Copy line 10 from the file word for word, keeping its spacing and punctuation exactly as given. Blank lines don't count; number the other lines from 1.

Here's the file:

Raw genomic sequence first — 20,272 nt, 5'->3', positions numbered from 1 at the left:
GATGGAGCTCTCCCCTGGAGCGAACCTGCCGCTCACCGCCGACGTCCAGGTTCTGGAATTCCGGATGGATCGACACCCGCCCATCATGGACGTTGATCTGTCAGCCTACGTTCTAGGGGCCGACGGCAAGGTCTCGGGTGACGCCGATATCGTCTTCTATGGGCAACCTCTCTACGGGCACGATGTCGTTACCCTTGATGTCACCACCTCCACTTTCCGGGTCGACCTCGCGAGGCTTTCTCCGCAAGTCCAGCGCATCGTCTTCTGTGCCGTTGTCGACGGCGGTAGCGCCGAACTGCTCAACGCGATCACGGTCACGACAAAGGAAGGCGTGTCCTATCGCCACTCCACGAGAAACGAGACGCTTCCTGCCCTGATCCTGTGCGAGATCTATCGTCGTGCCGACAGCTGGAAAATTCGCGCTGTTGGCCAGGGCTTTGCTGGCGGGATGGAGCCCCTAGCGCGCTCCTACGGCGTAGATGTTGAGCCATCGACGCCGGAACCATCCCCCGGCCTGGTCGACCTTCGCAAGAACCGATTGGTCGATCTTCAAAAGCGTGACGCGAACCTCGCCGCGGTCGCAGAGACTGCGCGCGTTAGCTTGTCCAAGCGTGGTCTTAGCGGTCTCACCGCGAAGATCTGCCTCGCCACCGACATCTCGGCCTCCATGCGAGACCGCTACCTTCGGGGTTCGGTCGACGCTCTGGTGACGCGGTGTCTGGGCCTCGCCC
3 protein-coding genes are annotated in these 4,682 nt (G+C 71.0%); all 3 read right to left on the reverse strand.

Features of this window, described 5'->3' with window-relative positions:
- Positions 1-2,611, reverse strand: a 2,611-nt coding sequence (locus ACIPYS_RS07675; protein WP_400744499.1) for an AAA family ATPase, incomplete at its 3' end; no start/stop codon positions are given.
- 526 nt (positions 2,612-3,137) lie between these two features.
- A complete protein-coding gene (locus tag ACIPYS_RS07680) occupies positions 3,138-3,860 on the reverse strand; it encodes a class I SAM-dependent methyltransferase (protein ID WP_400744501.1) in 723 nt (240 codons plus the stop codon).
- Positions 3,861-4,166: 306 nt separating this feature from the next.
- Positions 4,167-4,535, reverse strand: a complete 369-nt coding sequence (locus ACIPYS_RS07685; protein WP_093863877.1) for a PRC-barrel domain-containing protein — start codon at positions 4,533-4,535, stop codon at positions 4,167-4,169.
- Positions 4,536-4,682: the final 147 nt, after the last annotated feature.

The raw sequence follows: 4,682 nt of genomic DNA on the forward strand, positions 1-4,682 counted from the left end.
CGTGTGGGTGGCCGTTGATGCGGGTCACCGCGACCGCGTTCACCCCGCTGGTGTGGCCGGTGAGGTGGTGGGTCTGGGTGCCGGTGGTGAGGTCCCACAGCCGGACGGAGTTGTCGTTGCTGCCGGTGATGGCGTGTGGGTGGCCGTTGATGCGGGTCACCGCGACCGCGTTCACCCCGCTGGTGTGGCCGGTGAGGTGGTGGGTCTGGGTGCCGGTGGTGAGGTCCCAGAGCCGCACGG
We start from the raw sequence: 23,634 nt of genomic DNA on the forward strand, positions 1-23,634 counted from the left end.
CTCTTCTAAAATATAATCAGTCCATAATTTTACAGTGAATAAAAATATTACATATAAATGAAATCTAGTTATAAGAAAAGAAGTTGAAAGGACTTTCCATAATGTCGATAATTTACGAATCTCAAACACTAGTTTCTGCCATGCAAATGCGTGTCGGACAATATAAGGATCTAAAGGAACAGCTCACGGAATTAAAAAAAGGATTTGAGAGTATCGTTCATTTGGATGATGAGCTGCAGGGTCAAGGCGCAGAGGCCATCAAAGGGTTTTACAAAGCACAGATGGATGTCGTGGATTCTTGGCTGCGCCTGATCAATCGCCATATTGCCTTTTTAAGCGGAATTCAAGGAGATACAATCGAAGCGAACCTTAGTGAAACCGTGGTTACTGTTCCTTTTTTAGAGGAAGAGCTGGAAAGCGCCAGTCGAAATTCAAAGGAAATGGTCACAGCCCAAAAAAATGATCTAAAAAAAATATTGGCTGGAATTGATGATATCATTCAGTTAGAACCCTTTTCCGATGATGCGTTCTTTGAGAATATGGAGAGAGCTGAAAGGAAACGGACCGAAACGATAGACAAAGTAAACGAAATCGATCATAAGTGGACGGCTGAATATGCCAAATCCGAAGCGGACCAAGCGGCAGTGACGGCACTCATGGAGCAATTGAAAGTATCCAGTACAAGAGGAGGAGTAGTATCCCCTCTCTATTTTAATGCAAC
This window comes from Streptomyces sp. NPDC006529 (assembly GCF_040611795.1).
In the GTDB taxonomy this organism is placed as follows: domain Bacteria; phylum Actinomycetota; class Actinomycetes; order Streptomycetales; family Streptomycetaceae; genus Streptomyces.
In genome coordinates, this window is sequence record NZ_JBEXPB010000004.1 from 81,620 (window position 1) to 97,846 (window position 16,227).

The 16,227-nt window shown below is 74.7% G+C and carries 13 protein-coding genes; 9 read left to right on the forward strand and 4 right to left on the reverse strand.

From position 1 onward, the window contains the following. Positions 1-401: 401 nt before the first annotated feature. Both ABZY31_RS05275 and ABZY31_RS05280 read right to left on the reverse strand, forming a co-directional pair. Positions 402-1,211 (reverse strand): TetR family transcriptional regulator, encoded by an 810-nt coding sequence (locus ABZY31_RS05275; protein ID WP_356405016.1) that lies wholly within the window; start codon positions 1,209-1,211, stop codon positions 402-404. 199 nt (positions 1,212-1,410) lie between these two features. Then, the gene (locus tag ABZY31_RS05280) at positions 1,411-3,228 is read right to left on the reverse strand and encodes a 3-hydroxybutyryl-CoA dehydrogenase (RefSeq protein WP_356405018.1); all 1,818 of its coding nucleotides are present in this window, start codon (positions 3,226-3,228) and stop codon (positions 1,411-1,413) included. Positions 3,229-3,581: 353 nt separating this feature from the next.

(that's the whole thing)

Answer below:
- Positions 4,536-4,682: the final 147 nt, after the last annotated feature.